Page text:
During a cooking class held recently at the Makati Shangri-La hotel, Turkish chefs Harum Imre and Ramazan Edrem showed us how to prepare some of their country’s popular dishes.
Both staying in Manila for one week for the Turkish food festival at Circles restaurant, the chefs prepared fava bean dip, mint labneh, walnut chicken, octopus salad and stuffed eggplants, the recipe for which was featured in last week’s DIY (see last Thursday’s issue of Inquirer Lifestyle, page C3 or visit www.normachikiamco.com for the recipe).
Another dish they prepared, which I found fascinating, was a spicy tomato marmalade. Made with fresh tomatoes, onions, cucumbers, parsley and spring onions, it was full of lively colors and vigorous flavors. This marmalade can be used a perky spread for pita bread and is usually served with a platter of appetizers called mezze.
At home, I tried to duplicate the recipe. However, since I didn’t have a food mill, I couldn’t turn the mixture into a fine marmalade. So it came out as a relish—a zesty palate refresher that I ended up serving with tapa. I believe it will go great with other dishes, too, such as barbecue, fried fish and roasted chicken. It’s somewhat similar to tabbouleh salad but without the bulgur wheat.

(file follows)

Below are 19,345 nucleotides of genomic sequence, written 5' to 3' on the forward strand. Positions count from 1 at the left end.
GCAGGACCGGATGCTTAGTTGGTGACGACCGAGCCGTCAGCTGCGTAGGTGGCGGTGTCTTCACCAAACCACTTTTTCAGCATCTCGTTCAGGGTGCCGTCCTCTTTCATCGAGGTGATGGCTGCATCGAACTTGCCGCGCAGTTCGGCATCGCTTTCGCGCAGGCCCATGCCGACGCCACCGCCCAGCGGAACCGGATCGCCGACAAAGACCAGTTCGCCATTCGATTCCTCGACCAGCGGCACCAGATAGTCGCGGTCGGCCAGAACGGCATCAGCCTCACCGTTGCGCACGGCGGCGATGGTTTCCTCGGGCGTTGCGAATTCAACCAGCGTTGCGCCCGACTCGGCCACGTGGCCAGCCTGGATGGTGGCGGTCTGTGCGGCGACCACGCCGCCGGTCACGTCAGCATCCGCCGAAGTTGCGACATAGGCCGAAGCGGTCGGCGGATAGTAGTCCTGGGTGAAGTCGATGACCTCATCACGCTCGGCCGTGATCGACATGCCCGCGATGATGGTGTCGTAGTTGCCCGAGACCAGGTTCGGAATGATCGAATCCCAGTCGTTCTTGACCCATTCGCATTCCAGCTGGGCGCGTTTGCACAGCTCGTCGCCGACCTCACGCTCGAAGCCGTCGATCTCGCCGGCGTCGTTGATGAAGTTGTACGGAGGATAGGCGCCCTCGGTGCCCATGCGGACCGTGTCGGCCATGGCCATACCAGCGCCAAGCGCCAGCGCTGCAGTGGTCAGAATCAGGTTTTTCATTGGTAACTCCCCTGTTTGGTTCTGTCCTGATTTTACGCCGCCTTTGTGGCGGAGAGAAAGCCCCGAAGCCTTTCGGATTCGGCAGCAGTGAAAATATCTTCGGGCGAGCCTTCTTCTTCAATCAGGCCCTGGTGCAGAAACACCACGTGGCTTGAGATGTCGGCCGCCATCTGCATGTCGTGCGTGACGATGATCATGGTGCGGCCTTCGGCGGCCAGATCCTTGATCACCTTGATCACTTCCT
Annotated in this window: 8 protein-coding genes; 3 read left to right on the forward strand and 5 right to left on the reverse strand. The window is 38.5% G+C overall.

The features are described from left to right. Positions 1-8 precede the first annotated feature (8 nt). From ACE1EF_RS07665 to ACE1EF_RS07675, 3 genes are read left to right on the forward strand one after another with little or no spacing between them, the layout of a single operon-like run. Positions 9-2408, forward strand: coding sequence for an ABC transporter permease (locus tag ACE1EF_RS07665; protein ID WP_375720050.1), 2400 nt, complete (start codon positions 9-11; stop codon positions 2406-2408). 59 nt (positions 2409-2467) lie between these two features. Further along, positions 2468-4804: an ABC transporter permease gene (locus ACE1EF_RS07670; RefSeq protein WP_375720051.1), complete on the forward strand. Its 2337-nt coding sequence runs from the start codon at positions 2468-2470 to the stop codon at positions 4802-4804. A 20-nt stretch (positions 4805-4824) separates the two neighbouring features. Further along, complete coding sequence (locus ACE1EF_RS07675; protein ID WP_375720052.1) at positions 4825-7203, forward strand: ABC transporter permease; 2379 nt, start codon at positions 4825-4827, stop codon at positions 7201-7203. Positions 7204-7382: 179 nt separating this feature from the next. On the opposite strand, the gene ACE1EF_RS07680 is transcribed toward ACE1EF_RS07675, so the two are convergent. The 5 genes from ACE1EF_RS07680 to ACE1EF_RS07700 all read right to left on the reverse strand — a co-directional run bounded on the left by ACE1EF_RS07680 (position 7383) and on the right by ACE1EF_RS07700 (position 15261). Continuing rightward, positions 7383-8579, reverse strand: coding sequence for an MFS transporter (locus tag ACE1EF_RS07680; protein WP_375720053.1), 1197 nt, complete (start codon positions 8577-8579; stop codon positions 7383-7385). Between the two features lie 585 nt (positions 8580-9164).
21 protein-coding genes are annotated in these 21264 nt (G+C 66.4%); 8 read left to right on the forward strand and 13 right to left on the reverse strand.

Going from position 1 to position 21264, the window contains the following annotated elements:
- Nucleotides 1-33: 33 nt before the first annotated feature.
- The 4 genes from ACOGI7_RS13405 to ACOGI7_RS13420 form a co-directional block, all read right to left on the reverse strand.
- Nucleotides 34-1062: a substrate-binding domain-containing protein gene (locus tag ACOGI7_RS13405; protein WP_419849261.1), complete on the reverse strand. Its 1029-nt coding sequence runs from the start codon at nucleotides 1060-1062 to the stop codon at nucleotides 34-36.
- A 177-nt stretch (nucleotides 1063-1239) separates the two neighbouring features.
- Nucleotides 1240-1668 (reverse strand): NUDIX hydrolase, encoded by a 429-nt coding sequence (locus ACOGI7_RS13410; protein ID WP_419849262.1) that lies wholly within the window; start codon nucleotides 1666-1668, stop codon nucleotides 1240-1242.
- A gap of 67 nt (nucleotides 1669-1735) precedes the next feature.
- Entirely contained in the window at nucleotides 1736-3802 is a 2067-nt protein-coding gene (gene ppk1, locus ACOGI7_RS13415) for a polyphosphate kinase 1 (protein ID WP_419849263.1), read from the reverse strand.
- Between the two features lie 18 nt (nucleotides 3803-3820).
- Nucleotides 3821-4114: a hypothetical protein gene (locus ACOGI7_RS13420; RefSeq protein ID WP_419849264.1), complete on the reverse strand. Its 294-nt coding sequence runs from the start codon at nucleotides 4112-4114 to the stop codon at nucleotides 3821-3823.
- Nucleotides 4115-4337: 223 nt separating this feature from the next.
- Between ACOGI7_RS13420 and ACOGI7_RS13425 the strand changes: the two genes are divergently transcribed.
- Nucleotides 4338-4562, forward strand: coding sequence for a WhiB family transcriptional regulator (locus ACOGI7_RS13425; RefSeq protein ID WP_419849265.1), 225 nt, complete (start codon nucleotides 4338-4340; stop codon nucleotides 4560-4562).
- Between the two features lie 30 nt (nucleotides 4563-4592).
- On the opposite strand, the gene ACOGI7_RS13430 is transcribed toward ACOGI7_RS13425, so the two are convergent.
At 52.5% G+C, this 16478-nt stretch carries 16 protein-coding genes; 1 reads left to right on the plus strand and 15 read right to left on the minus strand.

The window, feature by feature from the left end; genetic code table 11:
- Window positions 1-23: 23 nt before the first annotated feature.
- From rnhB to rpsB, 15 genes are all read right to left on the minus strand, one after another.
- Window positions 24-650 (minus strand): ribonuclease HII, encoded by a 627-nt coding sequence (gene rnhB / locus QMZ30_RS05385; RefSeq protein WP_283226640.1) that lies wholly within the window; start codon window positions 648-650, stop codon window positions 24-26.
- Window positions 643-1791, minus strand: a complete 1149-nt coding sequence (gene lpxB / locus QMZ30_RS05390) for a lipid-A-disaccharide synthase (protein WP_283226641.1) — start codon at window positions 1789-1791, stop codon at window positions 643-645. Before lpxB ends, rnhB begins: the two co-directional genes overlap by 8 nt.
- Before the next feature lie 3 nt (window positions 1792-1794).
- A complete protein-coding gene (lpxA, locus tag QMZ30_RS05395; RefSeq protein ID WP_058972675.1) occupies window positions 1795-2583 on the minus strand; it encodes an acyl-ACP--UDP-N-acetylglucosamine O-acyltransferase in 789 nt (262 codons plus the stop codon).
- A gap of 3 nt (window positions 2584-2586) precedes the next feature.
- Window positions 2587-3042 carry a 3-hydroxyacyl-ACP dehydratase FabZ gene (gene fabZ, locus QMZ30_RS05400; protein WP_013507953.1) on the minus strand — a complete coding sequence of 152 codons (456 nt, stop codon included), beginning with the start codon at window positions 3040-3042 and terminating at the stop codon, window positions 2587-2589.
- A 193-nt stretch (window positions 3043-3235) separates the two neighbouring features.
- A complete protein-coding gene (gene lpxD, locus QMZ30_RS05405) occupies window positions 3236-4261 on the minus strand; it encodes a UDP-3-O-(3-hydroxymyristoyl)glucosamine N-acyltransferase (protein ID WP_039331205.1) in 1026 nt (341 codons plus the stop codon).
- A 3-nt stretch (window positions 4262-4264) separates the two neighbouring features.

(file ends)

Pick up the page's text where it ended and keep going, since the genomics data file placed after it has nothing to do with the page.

Spicy tomato marmalade
2-3 c water
2 tbsp salt
6 medium tomatoes, finely chopped
2 medium cucumbers, finely chopped
1 c finely chopped parsley
2 stalks spring onions, finely chopped
¼ c tomato paste
1 dried red chili pepper, chopped
Salt and pepper, to taste
3 tbsp olive oil
Chopped walnuts (optional)
Peel the onions. Combine water and salt in a bowl, and soak the onions in the water for one hour. Rinse the onions then chop them finely. Mix the onions with the tomatoes, cucumbers, parsley and spring onions. Pass the mixture through a food mill (see note). The mixture should come out like a coarse purée.
Add the tomato paste and the chopped red chili pepper. Season with salt and pepper, then drizzle with olive oil and the juice of one lemon. Blend well. Top with the chopped walnuts.
Note: A food mill is a rotary device used in professional kitchens for grinding and puréeing fruits and vegetables. If you don’t have a food mill, you can purée the mixture in a food processor. Or, just serve the mixture as is (without puréeing). It will be more of a relish or a salad rather than a marmalade and will still be delicious. You can serve it with roasted meat and fish, or as a dip for pita bread.
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Dried red chili peppers are available in the spices section of large supermarkets and in some Indian groceries.
If you can’t find dried red chili pepper, you can use red pepper flakes.